Breeding Decisions: IVF or ET?

Published on Wed, 11/21/2018 - 2:20pm

 Breeding Decisions: IVF or ET?

 By Jaclyn Krymowski for American Dairymen

 What constitutes “elite cows” differs from herd to herd. For some it comes down to genomic merit, for some its production traits and profitability, yet others it’s all about type. Regardless of what category your elite animals fall into, they share the same common ground. This where you’d like to maximize your breeding potential. Careful sire selection is only one of the many tools at your disposal to accomplish that.

In-vitro fertilization (IVF) and embryo transfer (ET) technologies are both major options that can amplify the impact of each and every breeding. Deciding on which one to use and how can make the difference between lost opportunity and time or fasttracking to new replacements. For these reasons, both options continue to be increasingly common in the show and commercial worlds.

IVF vs. ET
Both of these technologies have the same end goal in mind. That is, they help to increase the rate of an animal’s genetic gain and her reproductive efficiency by increasing the number of calves she can have or introducing outside embryos to the herd. Both techniques may be done using either fresh or frozen embryos and have varying degrees of success. An experienced technician, in some states this must be a licensed veterinarian, is necessary to perform either procedure.
Embryo transfer, which involves flushing a super-ovulated bred cow with the resulting embryos being transfer to recipients either immediately or frozen for later. This method has a higher collection rate in comparison to its counterpart, producing five to six viable embryos per successful flush. Pregnancy rates are also higher, studies report as high as 60-70% when the transfer is done fresh and around 50% when frozen. Economically, this factors into an overall lower average up-front cost.

A bonus to ET is that it is accessible to most farms due to its wide practice and relative simplicity. This is because these embryos are fairly hardy and not environmentally sensitive. However, this procedure can only be done every 45-60 days. For obvious reasons, it is also best done with sexed semen which can add to the cost and take more units to procure a pregnancy.
Some estimates show that ET will cost at least $250 per viable pregnancy, variable to the price and amount of semen used. Sometimes this is justified by the value of the resulting calf. Some operations set an X value that the offspring of a particular animal must have to be worth the investment in additional reproductive technology.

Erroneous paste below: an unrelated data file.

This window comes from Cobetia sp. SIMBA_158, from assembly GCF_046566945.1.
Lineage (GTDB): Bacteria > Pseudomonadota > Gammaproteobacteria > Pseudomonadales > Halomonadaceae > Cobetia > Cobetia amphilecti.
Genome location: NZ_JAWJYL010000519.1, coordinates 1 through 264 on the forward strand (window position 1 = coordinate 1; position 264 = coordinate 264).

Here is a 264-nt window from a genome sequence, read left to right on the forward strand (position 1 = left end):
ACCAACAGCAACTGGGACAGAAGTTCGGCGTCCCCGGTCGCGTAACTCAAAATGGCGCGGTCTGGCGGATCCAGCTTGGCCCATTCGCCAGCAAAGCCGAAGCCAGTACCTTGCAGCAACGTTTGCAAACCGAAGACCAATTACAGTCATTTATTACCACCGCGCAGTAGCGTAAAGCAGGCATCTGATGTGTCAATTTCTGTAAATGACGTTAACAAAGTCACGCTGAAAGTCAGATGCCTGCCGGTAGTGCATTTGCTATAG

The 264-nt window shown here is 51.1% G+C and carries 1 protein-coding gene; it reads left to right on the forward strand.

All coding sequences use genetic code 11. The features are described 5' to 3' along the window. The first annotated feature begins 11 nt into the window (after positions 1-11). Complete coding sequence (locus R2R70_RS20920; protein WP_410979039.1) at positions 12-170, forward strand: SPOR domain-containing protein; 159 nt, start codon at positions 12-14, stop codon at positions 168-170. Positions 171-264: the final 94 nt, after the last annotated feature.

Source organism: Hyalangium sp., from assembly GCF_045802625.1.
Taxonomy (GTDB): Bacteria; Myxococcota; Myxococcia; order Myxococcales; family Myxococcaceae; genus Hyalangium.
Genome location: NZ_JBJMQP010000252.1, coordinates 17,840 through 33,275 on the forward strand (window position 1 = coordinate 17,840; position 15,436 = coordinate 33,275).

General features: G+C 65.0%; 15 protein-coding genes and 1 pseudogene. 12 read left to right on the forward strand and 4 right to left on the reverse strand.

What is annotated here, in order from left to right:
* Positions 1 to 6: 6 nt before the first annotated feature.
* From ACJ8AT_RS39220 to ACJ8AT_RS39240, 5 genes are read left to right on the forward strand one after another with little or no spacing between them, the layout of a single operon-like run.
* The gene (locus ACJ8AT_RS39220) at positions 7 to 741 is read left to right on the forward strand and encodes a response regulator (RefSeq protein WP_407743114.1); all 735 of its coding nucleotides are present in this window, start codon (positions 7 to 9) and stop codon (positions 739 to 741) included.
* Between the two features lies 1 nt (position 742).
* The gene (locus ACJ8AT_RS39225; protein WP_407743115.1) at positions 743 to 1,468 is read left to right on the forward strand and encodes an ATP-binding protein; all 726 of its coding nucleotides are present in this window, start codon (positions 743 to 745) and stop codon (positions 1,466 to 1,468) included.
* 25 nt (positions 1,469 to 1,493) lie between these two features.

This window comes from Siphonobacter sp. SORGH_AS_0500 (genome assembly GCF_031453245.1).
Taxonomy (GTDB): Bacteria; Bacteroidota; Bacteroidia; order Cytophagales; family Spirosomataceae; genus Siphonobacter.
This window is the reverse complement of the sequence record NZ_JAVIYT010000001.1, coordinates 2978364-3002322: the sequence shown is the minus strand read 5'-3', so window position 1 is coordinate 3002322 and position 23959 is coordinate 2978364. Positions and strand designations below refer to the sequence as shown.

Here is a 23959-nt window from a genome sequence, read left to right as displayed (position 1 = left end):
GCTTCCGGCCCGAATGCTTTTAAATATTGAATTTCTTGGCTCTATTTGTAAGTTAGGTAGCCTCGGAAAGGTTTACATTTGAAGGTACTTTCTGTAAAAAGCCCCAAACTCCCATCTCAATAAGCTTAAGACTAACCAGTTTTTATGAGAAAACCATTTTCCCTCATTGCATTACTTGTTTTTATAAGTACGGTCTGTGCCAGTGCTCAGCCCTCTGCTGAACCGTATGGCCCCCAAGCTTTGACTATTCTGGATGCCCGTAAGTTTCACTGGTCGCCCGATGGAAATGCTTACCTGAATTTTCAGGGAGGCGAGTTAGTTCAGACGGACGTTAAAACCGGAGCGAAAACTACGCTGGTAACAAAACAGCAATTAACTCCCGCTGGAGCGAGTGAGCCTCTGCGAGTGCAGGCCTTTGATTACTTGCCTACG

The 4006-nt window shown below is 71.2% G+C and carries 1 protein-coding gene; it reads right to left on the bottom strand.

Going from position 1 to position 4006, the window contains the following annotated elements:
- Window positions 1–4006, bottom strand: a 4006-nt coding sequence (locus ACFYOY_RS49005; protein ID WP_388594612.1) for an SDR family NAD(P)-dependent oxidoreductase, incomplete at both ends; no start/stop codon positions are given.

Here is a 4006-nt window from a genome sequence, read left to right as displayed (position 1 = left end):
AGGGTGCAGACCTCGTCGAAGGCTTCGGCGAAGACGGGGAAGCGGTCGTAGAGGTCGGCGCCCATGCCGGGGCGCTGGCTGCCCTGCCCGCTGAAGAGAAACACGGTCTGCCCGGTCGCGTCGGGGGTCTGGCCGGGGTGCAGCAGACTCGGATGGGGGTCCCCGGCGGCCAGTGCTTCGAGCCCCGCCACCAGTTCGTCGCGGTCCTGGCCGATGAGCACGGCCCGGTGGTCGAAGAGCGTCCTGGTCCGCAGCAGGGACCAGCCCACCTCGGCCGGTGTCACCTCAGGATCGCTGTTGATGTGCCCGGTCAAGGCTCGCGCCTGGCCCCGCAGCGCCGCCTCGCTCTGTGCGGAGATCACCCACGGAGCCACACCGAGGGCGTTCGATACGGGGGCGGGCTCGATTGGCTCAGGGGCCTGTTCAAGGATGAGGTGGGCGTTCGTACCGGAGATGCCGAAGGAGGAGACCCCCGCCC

In-vitro fertilization is an excellent option for heifers too young to yet be traditionally bred, spring boarding their productive life and genetic impact on the herd. In this procedure, the cow is not bred prior to flushing and the aspirated oocytes (unfertilized eggs) are fertilized in a lab. This can also be done far more frequently than ET, as much as weekly or biweekly.
This method can be successful with animals that aren’t able to be a prolific ET donor. However, this option can also be/ more difficult to get a viable pregnancy out of. A successful flush averages only four to five oocytes for fertilization. There is only a 50% chance of pregnancy when done fresh and 55-60% frozen. They are also much more delicate and are very temperature sensitive and require a temperature-controlled room for aspiration. This means you will have to either find a nearby collection facility you can transport your animals to or find a farm that has on-site facilities available to use.

Selecting an option
Cows that aren’t having much luck getting live calves from transfers are worth trying in IVF. Some of the issues IVF can work around are oviduct blockages, abnormal ovulations, or issues with progesterone and corpus luteums. Heifers as young as seven or eight months old are also eligible for this procedure.
However, IVF is not for all animals either. It will not be successful on donors that have low antral follicular counts and poor oocyte producers.
If you are looking to get more embryos per flush, want the higher conception rates and the lower up-front cost obviously ET is your go-to option. If your cows are open and prolific ovulating donors, they should be good candidates. This method is primarily for your proven breeders. It doesn’t work well with virgin heifers, poor ovulators or impacted by other various reproductive issues.
Of course, there are many extraneous factors that will vary from farm to farm. These may include budget, number of animals to breed, availability of trained technologies and equipment and other resources. Take a look and see where in your area these practices are being implemented.